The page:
Masks (#StarTrek #TNG Rewatch, Season 7, Episode 17) Ritual symbols start appearing on the ship and mythological figures inhabit Data’s personality

Rewatching ST:TNG

Masks (#StarTrek #TNG Rewatch, Season 7, Episode 17) Ritual symbols start appearing on the ship and mythological figures inhabit Data’s personality.

This script is a mess.

The comic opening is good. During an art class in the children’s center, Troi encourages Data to explore his imagination, but his sculptures are comically literal.

The ship encounters an uncharted rogue comet, which causes a scanner glitch that will take some time to resolve. That’s good news for the plot, because it provides the characters with more downtime, during which they can notice odd things, like a tabletop obelisk appearing in Troi’s quarters, or strange symbols appearing on a child’s computer.

It’s of course perfectly reasonable at this point to phaser away the surface of the comet, revealing an ancient probe that has somehow hacked into the ship’s replicator systems and started turning random bits of the ship into totems and foliage. Data starts to channel mythological figures from the ancient probe’s long-dead culture, as parts of the ship start turning into a Myan-inspired temple.

Spiner’s acting gets a workout that’s enjoyable to watch, but the story is just too bizarre.

Of course we know that the Enterprise is not going to be turned permanently into a mythological queen’s stone palace, and Data is not going to be permanently taken over by a reborn mythological god, so it’s hard to react to the developing plot at any level other than go “Well looky there, the helm console just turned into a stone altar, I wonder what’s going to happen next.”

We’re not asked to believe that mythological gods are involved in any way; this is all some kind of cultural simulation, and though we’re told it puts the ship at risk, the lighting and gravity and automatic doors and other routine systems are completely unaffected, so we just have to trust the dialogue that tells us how much time is left before the ship is totally converted to ritual objects.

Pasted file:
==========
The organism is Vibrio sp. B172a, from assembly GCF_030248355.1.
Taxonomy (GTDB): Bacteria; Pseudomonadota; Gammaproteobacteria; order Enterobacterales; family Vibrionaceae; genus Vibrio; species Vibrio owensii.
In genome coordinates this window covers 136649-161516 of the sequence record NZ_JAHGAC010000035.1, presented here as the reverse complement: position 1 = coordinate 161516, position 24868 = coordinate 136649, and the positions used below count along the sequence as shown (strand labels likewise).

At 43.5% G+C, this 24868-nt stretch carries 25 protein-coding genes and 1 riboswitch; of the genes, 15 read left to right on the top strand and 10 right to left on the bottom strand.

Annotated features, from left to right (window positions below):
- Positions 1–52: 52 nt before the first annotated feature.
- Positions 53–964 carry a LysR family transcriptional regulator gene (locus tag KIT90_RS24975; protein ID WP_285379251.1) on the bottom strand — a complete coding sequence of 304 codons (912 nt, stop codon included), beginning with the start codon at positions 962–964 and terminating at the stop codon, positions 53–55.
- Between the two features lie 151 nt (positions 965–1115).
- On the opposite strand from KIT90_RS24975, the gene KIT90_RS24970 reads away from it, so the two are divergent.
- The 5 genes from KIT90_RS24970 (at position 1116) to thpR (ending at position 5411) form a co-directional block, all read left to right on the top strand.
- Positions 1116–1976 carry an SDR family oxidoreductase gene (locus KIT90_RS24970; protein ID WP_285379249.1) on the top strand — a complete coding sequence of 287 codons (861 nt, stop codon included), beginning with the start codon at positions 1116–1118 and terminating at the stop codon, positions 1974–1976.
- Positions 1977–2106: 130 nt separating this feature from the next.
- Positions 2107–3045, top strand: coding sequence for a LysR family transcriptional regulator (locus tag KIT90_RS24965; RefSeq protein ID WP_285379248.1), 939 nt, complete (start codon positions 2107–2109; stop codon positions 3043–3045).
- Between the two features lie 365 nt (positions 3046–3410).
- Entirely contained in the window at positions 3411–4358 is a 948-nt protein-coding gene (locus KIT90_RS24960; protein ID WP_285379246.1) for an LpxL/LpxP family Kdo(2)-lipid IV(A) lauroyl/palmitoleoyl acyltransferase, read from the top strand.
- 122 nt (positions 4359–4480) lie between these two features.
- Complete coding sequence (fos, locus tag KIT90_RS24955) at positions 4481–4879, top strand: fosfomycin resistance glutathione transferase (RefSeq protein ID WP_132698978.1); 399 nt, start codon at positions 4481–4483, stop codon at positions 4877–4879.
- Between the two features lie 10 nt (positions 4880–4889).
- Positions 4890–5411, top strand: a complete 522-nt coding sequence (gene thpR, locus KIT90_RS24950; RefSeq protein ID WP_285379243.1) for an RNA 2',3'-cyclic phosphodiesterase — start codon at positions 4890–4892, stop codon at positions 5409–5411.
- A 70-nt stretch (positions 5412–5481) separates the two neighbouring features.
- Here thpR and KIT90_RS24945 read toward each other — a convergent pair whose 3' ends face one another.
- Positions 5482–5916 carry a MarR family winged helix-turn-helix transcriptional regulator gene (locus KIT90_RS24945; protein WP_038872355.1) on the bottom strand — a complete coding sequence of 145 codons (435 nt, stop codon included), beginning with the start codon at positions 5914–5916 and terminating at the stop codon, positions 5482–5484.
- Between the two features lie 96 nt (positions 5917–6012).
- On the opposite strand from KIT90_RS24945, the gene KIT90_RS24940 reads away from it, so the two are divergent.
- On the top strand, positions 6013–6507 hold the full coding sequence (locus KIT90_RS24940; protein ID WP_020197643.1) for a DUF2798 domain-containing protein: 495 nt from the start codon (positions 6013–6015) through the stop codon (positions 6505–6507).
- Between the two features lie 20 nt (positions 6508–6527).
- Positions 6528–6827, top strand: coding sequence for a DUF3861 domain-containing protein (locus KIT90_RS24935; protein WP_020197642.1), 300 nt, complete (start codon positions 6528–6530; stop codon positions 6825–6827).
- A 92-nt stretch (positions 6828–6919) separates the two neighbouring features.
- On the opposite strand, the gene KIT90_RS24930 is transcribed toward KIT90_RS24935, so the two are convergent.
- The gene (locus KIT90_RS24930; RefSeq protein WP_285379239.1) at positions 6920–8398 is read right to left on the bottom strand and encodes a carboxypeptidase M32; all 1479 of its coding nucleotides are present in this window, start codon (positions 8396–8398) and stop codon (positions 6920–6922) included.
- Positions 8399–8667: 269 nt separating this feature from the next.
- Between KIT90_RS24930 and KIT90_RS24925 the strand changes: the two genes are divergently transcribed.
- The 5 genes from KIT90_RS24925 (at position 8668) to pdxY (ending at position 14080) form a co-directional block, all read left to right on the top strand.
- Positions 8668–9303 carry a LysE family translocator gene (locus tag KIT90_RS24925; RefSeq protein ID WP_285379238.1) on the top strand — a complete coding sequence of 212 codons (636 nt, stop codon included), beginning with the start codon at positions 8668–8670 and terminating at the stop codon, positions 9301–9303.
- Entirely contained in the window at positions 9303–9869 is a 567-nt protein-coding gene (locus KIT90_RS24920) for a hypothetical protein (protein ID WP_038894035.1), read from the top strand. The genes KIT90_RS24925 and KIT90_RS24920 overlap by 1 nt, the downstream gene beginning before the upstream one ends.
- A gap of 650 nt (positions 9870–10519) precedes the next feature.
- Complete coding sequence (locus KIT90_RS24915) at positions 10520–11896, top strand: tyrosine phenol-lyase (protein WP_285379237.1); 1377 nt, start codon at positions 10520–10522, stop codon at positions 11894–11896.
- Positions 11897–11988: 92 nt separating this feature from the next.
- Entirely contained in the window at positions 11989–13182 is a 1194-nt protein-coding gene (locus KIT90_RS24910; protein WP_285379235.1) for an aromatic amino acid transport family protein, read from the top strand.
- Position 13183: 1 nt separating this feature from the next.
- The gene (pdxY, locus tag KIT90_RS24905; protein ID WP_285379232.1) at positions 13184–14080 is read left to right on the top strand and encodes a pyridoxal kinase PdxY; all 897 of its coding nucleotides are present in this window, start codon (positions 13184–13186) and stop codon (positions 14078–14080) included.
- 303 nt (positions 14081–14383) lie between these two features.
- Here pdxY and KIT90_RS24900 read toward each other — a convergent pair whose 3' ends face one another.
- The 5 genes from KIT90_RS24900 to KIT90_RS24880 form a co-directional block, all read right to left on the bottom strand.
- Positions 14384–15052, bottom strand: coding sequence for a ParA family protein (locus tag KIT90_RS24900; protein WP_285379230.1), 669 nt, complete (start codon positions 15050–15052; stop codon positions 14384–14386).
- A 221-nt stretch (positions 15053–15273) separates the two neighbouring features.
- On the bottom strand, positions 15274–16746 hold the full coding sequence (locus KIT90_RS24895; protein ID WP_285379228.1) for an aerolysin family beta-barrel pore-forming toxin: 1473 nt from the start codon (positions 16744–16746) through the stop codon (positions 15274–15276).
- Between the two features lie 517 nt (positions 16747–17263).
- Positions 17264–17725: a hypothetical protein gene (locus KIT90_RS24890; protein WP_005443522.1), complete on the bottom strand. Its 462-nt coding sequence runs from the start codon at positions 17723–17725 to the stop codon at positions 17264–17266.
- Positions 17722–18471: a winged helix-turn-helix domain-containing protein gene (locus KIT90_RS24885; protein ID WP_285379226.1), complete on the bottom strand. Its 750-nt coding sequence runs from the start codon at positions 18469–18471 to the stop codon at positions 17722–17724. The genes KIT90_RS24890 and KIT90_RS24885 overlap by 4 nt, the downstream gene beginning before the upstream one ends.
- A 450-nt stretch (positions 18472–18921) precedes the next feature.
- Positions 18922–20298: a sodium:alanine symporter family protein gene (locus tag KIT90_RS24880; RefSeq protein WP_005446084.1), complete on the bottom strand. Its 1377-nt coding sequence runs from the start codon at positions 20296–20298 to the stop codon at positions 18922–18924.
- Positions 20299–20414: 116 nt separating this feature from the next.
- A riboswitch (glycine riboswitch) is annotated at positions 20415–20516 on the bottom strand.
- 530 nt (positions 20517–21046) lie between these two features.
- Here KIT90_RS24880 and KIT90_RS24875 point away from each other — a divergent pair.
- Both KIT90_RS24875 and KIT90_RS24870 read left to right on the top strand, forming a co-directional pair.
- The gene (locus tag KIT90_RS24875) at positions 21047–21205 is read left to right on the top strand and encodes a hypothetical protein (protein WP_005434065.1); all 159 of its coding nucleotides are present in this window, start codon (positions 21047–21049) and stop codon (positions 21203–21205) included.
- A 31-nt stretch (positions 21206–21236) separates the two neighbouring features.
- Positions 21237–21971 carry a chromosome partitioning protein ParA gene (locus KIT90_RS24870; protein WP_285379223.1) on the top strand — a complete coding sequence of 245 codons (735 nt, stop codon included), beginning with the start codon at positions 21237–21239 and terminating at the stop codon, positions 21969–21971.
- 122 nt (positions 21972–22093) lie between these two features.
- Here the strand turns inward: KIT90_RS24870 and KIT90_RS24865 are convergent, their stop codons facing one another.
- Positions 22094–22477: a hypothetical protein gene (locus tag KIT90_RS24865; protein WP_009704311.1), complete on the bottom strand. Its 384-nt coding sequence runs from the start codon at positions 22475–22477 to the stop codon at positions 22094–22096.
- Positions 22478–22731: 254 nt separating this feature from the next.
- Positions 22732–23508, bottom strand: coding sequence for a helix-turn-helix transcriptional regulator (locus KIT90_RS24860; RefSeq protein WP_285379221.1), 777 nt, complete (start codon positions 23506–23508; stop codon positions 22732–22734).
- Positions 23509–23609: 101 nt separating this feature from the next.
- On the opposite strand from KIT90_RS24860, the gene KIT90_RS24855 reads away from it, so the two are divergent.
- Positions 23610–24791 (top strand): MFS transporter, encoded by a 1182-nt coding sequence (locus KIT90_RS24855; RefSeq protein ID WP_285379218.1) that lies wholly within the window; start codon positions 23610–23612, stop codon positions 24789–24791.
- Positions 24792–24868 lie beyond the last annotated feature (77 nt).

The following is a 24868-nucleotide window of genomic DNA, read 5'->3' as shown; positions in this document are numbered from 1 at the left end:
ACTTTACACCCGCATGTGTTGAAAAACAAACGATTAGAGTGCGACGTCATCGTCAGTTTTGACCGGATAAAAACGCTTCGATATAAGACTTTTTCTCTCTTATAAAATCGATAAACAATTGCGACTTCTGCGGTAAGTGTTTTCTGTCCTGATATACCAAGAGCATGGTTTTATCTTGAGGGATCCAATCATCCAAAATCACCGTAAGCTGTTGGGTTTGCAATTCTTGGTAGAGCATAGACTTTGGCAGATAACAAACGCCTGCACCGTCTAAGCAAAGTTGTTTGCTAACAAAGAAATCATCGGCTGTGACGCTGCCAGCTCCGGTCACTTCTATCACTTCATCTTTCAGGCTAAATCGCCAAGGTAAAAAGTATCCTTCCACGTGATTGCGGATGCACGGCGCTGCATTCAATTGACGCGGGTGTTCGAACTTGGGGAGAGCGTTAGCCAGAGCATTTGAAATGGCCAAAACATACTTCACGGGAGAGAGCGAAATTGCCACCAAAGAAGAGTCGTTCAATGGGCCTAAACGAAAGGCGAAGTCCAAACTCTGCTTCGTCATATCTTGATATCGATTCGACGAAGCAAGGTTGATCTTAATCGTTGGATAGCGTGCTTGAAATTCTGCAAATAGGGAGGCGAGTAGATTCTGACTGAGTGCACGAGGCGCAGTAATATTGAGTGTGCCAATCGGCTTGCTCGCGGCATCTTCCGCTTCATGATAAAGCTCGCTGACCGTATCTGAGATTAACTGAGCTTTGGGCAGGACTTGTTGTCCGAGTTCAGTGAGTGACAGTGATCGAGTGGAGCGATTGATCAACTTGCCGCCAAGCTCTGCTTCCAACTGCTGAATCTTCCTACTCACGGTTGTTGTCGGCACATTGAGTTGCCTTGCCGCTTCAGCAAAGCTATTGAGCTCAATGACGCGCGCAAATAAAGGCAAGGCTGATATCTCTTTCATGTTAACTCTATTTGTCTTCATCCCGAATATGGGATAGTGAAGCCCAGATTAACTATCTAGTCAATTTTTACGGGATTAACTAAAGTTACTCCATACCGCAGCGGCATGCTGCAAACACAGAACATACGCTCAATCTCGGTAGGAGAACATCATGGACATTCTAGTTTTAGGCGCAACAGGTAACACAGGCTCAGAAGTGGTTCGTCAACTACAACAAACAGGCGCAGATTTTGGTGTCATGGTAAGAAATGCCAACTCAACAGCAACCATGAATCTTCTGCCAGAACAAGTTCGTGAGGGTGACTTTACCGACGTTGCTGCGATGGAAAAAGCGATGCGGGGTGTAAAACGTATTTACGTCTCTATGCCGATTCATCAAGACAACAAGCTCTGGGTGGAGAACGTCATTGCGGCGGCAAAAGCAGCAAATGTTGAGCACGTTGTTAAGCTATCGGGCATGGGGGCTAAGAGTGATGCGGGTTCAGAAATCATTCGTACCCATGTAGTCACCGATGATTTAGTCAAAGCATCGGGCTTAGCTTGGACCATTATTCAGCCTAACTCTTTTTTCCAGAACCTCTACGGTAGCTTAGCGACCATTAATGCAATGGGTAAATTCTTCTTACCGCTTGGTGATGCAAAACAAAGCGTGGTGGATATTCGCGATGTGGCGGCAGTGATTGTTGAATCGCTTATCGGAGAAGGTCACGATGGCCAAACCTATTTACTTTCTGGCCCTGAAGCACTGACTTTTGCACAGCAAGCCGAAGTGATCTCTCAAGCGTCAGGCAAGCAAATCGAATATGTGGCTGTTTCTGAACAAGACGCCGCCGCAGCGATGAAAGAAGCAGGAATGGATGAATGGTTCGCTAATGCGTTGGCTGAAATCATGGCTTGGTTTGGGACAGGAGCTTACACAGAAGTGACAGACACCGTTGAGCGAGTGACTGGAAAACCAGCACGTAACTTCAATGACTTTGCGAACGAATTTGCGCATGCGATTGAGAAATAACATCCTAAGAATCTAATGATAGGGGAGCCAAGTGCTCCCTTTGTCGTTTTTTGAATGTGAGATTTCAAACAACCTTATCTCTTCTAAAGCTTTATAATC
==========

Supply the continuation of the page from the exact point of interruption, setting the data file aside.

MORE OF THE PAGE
Picard seems to be thoughtfully working his way through an enjoyable intellectual puzzle, rather than acting on any urgent need to save the ship.

Troi has some nonsense lines about how it’s obvious that the Sun and Moon symbols cannot both be ascendant at the same time, which makes no sense whatsoever if you think in astronomical terms, since she must have visited hundreds of different planets with moons that have various orbital patterns that have a wide arrange of relationships to the planet’s rotational daily cycle. Why does she assume this civilization comes from a planet with just one moon?

Overall this storyline is pretty much a mess, though I did enjoy the art class, where I spotted a random kid that had a bit part in s7e2 “Liaisons,” and I appreciated the effort that the art department put into the mythological designs.

Picard’s big deduction that he himself must take on the role of the one of the mythological characters is a lazy plot device borrowed from I don’t know how many episodes in which characters who realize they are trapped in a rogue simulation conclude they have no choice but play out the storyline through to it’s resolution.

Jim Carrey’s movie “The Mask” came out the same year as this episode. I didn’t really care for that either. Coincidence? I really have no idea.